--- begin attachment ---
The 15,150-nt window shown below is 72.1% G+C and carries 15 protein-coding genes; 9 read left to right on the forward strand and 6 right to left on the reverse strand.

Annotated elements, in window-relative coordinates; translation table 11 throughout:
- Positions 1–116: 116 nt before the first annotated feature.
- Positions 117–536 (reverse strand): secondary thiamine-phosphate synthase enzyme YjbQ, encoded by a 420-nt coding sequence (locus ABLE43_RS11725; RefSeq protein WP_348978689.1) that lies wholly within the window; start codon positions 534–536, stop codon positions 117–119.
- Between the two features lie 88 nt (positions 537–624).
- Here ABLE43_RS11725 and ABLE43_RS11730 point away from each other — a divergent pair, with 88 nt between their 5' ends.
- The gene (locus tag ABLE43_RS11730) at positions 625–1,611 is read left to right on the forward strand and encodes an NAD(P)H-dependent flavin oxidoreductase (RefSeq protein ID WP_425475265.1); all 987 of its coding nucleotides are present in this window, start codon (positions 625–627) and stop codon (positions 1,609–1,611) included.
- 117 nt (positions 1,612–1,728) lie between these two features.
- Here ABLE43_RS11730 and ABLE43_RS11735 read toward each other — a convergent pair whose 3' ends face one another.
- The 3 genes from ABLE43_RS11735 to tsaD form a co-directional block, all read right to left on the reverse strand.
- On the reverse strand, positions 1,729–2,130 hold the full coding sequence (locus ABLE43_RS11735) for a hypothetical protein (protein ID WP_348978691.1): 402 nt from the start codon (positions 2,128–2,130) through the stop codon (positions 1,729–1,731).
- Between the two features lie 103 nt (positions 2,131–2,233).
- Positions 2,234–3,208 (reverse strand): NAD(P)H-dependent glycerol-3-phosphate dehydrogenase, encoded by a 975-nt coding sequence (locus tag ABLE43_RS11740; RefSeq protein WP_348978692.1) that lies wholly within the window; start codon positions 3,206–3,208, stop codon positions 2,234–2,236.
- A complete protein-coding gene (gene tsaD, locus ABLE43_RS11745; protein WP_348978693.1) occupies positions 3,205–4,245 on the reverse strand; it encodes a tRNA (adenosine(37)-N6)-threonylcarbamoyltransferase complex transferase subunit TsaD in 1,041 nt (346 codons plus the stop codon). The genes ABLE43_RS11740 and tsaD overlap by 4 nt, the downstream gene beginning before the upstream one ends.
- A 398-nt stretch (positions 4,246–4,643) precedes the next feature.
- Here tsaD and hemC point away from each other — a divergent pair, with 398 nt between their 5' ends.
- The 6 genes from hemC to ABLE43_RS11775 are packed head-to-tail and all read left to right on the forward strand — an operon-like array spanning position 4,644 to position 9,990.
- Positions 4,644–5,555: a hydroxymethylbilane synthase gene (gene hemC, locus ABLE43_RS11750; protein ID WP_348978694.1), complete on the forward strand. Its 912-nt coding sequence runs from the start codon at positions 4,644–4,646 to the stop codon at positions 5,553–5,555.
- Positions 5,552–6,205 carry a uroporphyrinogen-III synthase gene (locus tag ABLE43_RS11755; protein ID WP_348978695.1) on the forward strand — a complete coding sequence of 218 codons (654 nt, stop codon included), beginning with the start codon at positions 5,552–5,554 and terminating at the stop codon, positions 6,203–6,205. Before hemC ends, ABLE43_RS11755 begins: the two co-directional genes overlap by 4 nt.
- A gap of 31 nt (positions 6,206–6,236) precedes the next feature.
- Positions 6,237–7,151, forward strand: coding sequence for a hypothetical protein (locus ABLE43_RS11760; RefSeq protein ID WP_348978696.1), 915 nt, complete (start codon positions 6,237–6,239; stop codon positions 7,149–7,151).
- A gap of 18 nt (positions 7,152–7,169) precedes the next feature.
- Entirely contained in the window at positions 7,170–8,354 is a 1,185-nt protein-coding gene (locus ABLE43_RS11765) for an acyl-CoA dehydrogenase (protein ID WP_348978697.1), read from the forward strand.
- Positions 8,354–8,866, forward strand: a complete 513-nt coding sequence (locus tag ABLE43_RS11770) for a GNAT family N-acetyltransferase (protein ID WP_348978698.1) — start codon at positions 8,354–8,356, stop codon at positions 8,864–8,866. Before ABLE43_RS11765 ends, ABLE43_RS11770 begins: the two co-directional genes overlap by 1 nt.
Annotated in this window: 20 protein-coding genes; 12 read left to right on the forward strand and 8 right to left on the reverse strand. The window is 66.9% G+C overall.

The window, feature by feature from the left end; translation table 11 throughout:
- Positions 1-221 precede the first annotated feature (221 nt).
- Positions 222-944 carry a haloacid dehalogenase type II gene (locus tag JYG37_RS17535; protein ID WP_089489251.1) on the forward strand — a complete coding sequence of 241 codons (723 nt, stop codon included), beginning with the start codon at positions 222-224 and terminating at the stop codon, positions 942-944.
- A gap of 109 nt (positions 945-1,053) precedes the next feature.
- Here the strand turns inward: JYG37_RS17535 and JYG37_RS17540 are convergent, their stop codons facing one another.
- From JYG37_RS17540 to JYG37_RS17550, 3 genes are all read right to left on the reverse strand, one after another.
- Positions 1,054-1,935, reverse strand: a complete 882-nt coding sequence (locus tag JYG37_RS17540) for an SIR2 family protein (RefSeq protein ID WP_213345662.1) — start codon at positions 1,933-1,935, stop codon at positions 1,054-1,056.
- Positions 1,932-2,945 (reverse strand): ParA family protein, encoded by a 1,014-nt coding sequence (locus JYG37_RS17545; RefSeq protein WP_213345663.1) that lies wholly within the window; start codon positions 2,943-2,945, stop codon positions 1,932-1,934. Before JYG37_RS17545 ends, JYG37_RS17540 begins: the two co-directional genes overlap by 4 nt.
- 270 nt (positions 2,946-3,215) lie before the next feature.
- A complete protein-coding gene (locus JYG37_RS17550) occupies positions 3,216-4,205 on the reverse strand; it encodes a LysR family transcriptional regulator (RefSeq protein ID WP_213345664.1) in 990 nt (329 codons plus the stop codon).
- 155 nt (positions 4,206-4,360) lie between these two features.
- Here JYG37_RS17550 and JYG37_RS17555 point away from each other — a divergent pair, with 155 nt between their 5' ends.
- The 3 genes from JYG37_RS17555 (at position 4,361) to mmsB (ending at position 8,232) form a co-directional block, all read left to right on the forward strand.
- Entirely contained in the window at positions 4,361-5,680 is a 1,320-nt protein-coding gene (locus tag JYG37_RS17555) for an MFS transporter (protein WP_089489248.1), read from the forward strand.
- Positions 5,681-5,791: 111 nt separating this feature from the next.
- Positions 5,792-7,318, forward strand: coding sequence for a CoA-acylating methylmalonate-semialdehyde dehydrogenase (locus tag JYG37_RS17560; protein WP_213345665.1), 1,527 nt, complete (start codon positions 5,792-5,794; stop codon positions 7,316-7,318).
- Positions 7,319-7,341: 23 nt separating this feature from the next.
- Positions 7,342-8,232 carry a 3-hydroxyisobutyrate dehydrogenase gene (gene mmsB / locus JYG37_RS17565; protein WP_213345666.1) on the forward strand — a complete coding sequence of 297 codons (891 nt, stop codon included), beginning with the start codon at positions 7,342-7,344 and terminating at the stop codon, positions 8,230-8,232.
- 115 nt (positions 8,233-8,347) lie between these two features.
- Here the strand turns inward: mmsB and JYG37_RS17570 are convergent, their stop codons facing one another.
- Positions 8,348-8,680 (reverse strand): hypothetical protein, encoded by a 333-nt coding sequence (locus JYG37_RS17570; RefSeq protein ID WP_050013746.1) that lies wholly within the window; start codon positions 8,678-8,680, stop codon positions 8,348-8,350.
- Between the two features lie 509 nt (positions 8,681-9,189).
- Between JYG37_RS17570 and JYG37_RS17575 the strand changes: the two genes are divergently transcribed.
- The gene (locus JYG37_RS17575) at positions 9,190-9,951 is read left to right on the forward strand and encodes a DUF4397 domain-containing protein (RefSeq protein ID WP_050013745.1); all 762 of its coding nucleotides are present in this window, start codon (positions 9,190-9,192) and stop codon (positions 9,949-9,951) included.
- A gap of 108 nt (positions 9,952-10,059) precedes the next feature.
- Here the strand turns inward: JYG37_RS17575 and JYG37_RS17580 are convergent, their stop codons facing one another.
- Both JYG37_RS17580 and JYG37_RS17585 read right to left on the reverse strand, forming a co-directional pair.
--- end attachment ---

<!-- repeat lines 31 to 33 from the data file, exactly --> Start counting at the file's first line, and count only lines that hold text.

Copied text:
- From JYG37_RS17540 to JYG37_RS17550, 3 genes are all read right to left on the reverse strand, one after another.
- Positions 1,054-1,935, reverse strand: a complete 882-nt coding sequence (locus tag JYG37_RS17540) for an SIR2 family protein (RefSeq protein ID WP_213345662.1) — start codon at positions 1,933-1,935, stop codon at positions 1,054-1,056.
- Positions 1,932-2,945 (reverse strand): ParA family protein, encoded by a 1,014-nt coding sequence (locus JYG37_RS17545; RefSeq protein WP_213345663.1) that lies wholly within the window; start codon positions 2,943-2,945, stop codon positions 1,932-1,934. Before JYG37_RS17545 ends, JYG37_RS17540 begins: the two co-directional genes overlap by 4 nt.